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Artificial Intelligence, the giants take it all! (And woe to the small) by Joe Abi Aad

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Artificial Intelligence AI
 

ChatGPT and the underlying AI technologies it represents evoke both fascination and concern. ChatGPT is the result of advances in mathematical research, machine power, and the proliferation of data on the internet. It represents a new technological revolution that is just beginning, with significant perspectives and challenges.

 

The Rise of Artificial Intelligence

It is generally accepted that the origins of artificial intelligence date back to the 1950s, but it is worth noting that the pioneering work of Alan Turing and his team of mathematicians in 1942 was an important precursor. They succeeded in deciphering the code of the German machine ENIGMA using a combination of computers and mathematical algorithms, thus laying the foundation for modern computer science and artificial intelligence.

 

The "Turing Test", also known as the "imitation game", involves three participants: a human judge and two participants: a human and a machine. The judge asks questions to both without knowing which one is the real human. Both (the human and the machine) try to convince the judge that they are "human". If the machine manages to deceive the judge into believing that it is human, it is considered to have passed the Turing Test.

For those who have interacted with ChatGPT, it is easy to see that this model easily passes the Turing Test. ChatGPT uses text-generation technology that can predict the probability of each word and paragraph to compose coherent and fluent text. This technology is based on intensive training on a large amount of data to perform complex tasks of natural language understanding.

It is indeed important to note that several companies have already invested in the automated generation of various types of content, such as text, videos, 2D or 3D images, sounds, or even computer programs. Moreover, generative technology has also been used to produce scientific texts from a textual description of the desired content. The following table provides an overview of the considerable work already done thanks to this technology:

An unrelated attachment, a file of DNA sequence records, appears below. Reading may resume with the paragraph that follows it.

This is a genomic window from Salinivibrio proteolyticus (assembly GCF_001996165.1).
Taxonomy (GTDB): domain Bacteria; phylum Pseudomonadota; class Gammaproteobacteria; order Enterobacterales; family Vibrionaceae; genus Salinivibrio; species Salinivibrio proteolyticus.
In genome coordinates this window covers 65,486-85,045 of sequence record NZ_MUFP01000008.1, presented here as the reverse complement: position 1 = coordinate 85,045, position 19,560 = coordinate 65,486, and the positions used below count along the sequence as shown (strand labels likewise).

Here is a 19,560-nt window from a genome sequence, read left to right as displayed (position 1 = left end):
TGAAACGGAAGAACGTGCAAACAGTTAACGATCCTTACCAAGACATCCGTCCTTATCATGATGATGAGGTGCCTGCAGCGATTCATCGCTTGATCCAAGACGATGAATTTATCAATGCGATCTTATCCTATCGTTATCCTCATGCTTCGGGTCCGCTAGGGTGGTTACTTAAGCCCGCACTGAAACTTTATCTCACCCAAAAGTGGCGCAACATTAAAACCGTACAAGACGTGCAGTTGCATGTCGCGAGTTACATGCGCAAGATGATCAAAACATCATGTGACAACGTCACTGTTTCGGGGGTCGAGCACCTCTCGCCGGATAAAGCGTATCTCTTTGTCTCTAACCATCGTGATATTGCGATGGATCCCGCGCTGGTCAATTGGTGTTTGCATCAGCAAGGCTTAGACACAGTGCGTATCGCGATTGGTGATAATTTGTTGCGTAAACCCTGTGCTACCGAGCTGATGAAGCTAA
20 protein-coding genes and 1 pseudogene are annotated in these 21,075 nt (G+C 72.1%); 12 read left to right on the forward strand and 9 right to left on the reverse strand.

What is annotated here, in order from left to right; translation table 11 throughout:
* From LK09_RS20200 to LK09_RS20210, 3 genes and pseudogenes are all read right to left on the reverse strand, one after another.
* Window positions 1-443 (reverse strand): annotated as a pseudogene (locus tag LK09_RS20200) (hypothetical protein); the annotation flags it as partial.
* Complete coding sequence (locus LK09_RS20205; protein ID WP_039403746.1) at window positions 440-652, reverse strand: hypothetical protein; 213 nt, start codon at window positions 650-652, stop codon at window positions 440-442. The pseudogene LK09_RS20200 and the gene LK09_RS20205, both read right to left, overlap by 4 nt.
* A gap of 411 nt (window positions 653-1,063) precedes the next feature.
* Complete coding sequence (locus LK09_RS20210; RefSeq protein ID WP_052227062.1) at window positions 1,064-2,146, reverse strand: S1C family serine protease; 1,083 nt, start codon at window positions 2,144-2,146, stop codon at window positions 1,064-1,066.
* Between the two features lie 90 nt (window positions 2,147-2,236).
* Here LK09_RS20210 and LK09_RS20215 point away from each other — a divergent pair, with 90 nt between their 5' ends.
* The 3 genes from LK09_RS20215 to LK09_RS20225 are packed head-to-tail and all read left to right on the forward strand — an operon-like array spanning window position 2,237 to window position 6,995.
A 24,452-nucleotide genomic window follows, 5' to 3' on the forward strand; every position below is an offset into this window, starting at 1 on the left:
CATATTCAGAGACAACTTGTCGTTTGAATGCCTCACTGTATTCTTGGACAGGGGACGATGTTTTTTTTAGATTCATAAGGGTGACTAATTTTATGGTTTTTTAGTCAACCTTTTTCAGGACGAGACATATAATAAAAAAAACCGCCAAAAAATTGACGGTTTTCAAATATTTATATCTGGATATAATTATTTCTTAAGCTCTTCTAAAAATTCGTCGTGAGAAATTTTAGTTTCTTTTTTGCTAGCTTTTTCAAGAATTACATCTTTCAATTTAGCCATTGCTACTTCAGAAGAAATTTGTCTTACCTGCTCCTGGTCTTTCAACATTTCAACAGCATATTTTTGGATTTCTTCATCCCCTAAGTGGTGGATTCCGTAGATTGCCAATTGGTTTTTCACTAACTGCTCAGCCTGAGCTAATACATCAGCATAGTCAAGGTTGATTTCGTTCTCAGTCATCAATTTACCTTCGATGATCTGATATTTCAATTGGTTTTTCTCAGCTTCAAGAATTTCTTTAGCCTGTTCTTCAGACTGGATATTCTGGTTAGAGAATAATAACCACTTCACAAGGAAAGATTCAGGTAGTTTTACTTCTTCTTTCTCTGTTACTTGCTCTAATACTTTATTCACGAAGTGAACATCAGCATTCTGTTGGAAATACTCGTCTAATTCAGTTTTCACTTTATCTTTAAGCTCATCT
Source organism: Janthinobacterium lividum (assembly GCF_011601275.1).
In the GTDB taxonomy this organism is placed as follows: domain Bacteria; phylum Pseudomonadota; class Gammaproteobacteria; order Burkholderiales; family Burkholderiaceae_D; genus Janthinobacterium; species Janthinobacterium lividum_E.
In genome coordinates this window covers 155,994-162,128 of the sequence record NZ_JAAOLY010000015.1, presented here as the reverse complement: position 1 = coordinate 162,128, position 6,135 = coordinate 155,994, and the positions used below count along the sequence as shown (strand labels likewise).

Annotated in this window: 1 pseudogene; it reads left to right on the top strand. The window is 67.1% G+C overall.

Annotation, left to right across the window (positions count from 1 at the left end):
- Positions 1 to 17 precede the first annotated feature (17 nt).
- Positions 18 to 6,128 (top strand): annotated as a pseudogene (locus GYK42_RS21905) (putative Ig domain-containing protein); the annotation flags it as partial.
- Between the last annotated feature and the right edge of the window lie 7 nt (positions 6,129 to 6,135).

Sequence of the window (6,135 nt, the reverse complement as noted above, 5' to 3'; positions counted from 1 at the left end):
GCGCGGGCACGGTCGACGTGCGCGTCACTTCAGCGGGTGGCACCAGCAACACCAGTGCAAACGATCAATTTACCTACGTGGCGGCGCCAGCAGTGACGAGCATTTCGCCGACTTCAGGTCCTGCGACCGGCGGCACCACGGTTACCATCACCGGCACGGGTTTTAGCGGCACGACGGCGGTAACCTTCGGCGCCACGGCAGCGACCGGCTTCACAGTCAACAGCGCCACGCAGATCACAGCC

State of the Art of Generative AI

Figure 1 - source: https://arxiv.org/pdf/2301.04246.pdf
 

Artificial intelligence (AI) thus covers a wide variety of technologies and application areas. Here are some typical achievements obtained thanks to AI:

- The prediction of various variables, such as the price of a stock, the risk of fraud in a transaction, the next purchase of a customer, the content of an image or video, or the risk of developing a disease.

- The extension of human capabilities through the creation of virtual or augmented realities, such as online meetings reproducing the conditions of a real meeting using 3D imagery or the display of virtual screens to guide a troubleshooting agent in manipulating machines he knows little about.

- The use of connected objects, not only to the internet but also to the human body. This can take the form of watches equipped with sensors that detect the electrical signals emitted by the motor nerves passing through the wrist. These watches translate hand movements into commands to control the functions of a device (copy-paste, turn on or off remotely, for the most trivial examples).

These AI applications have already begun to transform many areas, including finance, healthcare, industry, education, entertainment, and many more.

 

Research Prototype

Figure 2 - Source: Meta (Facebook)

 

AI, Biology, and Neuroscience

Another remarkable example of the use of AI is the creation of brain implants, electronic modules connected to very thin wires called "electrodes," which are inserted into the brain. These electrodes detect and record neuronal activity to stimulate neurons based on the signals received. This technology aims to restore mobility and communication in paralyzed individuals, treat neurological disorders such as Parkinson's disease or epilepsy, or improve cognitive and communication abilities.